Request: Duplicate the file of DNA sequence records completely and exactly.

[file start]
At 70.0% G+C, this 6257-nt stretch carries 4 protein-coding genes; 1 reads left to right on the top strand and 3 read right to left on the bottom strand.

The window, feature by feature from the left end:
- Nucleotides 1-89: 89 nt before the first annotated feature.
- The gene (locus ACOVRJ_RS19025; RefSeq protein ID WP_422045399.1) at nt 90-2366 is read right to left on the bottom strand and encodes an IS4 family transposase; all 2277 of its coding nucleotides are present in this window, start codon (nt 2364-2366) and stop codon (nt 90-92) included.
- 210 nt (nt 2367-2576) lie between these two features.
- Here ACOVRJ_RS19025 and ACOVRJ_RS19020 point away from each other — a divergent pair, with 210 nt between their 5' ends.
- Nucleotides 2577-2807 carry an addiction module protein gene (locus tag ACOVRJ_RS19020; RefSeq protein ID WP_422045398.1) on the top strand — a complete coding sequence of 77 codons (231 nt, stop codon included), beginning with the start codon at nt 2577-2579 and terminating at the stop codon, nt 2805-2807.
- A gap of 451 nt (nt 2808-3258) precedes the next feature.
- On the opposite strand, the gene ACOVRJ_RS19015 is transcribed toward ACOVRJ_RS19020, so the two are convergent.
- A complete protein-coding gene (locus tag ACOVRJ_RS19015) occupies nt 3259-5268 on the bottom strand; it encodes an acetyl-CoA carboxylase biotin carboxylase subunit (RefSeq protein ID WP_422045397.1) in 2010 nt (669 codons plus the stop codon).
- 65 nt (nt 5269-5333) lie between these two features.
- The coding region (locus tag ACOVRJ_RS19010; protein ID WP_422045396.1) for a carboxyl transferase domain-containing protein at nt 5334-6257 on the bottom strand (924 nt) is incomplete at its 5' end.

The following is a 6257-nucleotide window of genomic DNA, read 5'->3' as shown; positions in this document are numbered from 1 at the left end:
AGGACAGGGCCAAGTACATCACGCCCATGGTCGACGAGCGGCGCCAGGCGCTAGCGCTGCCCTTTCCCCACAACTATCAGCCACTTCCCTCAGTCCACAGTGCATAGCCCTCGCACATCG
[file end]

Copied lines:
At 70.0% G+C, this 6257-nt stretch carries 4 protein-coding genes; 1 reads left to right on the top strand and 3 read right to left on the bottom strand.

The window, feature by feature from the left end:
- Nucleotides 1-89: 89 nt before the first annotated feature.
- The gene (locus ACOVRJ_RS19025; RefSeq protein ID WP_422045399.1) at nt 90-2366 is read right to left on the bottom strand and encodes an IS4 family transposase; all 2277 of its coding nucleotides are present in this window, start codon (nt 2364-2366) and stop codon (nt 90-92) included.
- 210 nt (nt 2367-2576) lie between these two features.
- Here ACOVRJ_RS19025 and ACOVRJ_RS19020 point away from each other — a divergent pair, with 210 nt between their 5' ends.
- Nucleotides 2577-2807 carry an addiction module protein gene (locus tag ACOVRJ_RS19020; RefSeq protein ID WP_422045398.1) on the top strand — a complete coding sequence of 77 codons (231 nt, stop codon included), beginning with the start codon at nt 2577-2579 and terminating at the stop codon, nt 2805-2807.
- A gap of 451 nt (nt 2808-3258) precedes the next feature.
- On the opposite strand, the gene ACOVRJ_RS19015 is transcribed toward ACOVRJ_RS19020, so the two are convergent.
- A complete protein-coding gene (locus tag ACOVRJ_RS19015) occupies nt 3259-5268 on the bottom strand; it encodes an acetyl-CoA carboxylase biotin carboxylase subunit (RefSeq protein ID WP_422045397.1) in 2010 nt (669 codons plus the stop codon).
- 65 nt (nt 5269-5333) lie between these two features.
- The coding region (locus tag ACOVRJ_RS19010; protein ID WP_422045396.1) for a carboxyl transferase domain-containing protein at nt 5334-6257 on the bottom strand (924 nt) is incomplete at its 5' end.

The following is a 6257-nucleotide window of genomic DNA, read 5'->3' as shown; positions in this document are numbered from 1 at the left end:
AGGACAGGGCCAAGTACATCACGCCCATGGTCGACGAGCGGCGCCAGGCGCTAGCGCTGCCCTTTCCCCACAACTATCAGCCACTTCCCTCAGTCCACAGTGCATAGCCCTCGCACATCG